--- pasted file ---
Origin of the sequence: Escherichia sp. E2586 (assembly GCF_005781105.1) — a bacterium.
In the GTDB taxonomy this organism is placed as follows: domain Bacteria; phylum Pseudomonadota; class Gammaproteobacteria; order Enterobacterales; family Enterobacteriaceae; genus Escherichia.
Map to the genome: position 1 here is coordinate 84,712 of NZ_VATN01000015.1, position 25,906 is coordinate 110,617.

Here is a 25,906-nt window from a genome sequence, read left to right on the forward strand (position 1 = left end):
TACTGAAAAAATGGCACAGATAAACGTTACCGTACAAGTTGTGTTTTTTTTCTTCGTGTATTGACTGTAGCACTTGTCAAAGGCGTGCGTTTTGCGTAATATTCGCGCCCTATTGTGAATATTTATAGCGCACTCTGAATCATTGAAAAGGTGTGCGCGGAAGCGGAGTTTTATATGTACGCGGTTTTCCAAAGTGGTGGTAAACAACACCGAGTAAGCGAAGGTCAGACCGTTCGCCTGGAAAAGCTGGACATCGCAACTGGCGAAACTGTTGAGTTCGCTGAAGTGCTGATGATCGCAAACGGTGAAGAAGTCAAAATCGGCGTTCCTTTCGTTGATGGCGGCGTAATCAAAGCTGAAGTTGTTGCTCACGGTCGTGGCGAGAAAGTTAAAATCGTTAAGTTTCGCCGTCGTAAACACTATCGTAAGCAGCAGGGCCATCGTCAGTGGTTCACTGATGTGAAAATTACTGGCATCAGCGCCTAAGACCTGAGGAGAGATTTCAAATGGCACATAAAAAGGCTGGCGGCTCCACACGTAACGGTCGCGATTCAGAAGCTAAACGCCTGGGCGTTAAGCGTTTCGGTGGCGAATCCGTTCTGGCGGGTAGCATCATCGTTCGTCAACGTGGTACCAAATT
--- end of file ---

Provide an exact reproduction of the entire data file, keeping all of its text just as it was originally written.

Origin of the sequence: Escherichia sp. E2586 (assembly GCF_005781105.1) — a bacterium.
In the GTDB taxonomy this organism is placed as follows: domain Bacteria; phylum Pseudomonadota; class Gammaproteobacteria; order Enterobacterales; family Enterobacteriaceae; genus Escherichia.
Map to the genome: position 1 here is coordinate 84,712 of NZ_VATN01000015.1, position 25,906 is coordinate 110,617.

Here is a 25,906-nt window from a genome sequence, read left to right on the forward strand (position 1 = left end):
TACTGAAAAAATGGCACAGATAAACGTTACCGTACAAGTTGTGTTTTTTTTCTTCGTGTATTGACTGTAGCACTTGTCAAAGGCGTGCGTTTTGCGTAATATTCGCGCCCTATTGTGAATATTTATAGCGCACTCTGAATCATTGAAAAGGTGTGCGCGGAAGCGGAGTTTTATATGTACGCGGTTTTCCAAAGTGGTGGTAAACAACACCGAGTAAGCGAAGGTCAGACCGTTCGCCTGGAAAAGCTGGACATCGCAACTGGCGAAACTGTTGAGTTCGCTGAAGTGCTGATGATCGCAAACGGTGAAGAAGTCAAAATCGGCGTTCCTTTCGTTGATGGCGGCGTAATCAAAGCTGAAGTTGTTGCTCACGGTCGTGGCGAGAAAGTTAAAATCGTTAAGTTTCGCCGTCGTAAACACTATCGTAAGCAGCAGGGCCATCGTCAGTGGTTCACTGATGTGAAAATTACTGGCATCAGCGCCTAAGACCTGAGGAGAGATTTCAAATGGCACATAAAAAGGCTGGCGGCTCCACACGTAACGGTCGCGATTCAGAAGCTAAACGCCTGGGCGTTAAGCGTTTCGGTGGCGAATCCGTTCTGGCGGGTAGCATCATCGTTCGTCAACGTGGTACCAAATT